executives soothed the fears of the magazine publishers. They assured them
“that the alleged proposal was nothing to worry about.”

How Corporate Spending Blocked Political Ad Reform & Other Stories of
Influence. (October issue)

Joe Camel might be gone, but his replacements generate serious revenue for
publishers who depend on ad dollars to survive, and the media are eager to
protect that revenue source. Since 1996, the Magazine Publishers of America
has spent $1,742,000 to lobby for the interests of its members, specifically
to halt such tobacco legislation as the Healthy and Smoke Free Children Act
of 1998, which would have given the Food and Drug Administration the
authority to regulate cigarette advertising. The magazine publishers spent
thousands of dollars to help the tobacco companies escape FDA regulation, all
in the name of advertising revenue.

Now some publishers have gone further. Brown & Williamson Tobacco Corp.,
Philip Morris and R.J. Reynolds all have launched magazines of their own.
They’ve contracted with Time, Hearst, Hachette Filipacchi Magazines, Inc.
(publisher of Woman’s Day, Elle and Car and Driver), and EMAP Petersen, Inc.
(which counts Teen, Hot Rod and Motor Trend among its titles), to produce
their publications. The tobacco firms paid upward of $650 million in 1999,
according to the New York Times, to the four publishers to produce the glossy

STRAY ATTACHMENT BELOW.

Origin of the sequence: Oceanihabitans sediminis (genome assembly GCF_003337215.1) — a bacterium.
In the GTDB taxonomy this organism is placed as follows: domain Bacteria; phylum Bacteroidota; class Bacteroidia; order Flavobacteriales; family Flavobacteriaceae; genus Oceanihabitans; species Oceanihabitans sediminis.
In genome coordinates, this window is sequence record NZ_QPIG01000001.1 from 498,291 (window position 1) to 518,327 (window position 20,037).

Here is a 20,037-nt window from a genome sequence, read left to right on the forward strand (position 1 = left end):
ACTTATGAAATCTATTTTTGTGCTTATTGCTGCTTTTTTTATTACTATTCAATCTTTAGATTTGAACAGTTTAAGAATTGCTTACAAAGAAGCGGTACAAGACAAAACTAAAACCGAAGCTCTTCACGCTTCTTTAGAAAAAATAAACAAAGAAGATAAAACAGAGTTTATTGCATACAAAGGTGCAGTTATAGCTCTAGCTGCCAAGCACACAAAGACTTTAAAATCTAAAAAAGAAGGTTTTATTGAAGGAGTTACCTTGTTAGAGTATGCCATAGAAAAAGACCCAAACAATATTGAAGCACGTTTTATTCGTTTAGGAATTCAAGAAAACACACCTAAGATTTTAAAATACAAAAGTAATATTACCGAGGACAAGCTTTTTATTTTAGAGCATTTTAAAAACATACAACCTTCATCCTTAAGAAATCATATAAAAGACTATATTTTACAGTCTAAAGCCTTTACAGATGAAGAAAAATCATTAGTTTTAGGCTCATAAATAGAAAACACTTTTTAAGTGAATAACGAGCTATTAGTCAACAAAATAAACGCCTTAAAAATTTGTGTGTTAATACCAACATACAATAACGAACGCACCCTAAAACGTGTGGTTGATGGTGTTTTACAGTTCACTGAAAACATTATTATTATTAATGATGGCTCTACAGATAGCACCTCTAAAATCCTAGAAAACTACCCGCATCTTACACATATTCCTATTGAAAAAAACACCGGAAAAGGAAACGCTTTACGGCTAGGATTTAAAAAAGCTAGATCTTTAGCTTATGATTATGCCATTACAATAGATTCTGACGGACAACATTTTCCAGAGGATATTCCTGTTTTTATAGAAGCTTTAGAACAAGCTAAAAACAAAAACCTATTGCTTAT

magazines, complete with ads for Marlboros, Camels and Kools.

Brown & Williamson has teamed with Hearst to produce three titles, including
Flair, aimed at women (which suitably carries ads for the company’s
“female-oriented brands Capri and Misty and the ultra-low tar product
Carlton,” and Real Edge, a men’s magazine patterned after Maxim and directed
at young men. Time Inc.’s Wink Media division produces CML: The Camel
Quarterly, for R.J. Reynolds.

Nonetheless, the publishers have been remarkably silent in their pages about
their own financial interests in the tobacco settlement. A Lexis-Nexis search
of Time Inc.’s publications found just a single reference in Fortune to the
money the company earned from carrying tobacco ads. Indeed, their ability to
shape coverage is what makes the media such effective lobbying forces on
Capitol Hill. Former FCC Chairman Reed Hundt told the Center that the media’s
power stems “from its near ubiquitous, pervasive power to completely alter
the beliefs of every American.”

Bill Allison is senior editor, major projects, at the Center for Public
Integrity. Erin Gallavan, Shannon Rebholz, Helen Sanderson and Derrick
Wetherell of the Center also contributed to this report.

To write a letter to the editor for publication, send to
[EMAIL PROTECTED] Please include a daytime telephone number.

Download the complete report in PDF format.

Related Reports:

*   Center Commentary: Profiteering from Democracy by Charles Lewis (Aug. 30)

*   Under the Influence: George W. Bush: Pragmatic, With Ties to Corporate
America. (March 2)

*   Under the Influence: Al Gore: You Can Take Gore Out of Washington, but
Not . . .  (March 2)

Related Links:

*   Time Warner announces its plan to support ban on "soft money." (Nov. 17,

*   Alliance for Better Campaigns

*   Let Them Eat Cable. (Editorial, Washington Post, Sept. 27)

*   First Amendment forbids mandatory free airtime for candidates, says
director of Radio-Television News Directors Association. (Freedom Forum
online, May 25)

© Copyright 2000, The Center for Public Integrity. All rights reserved.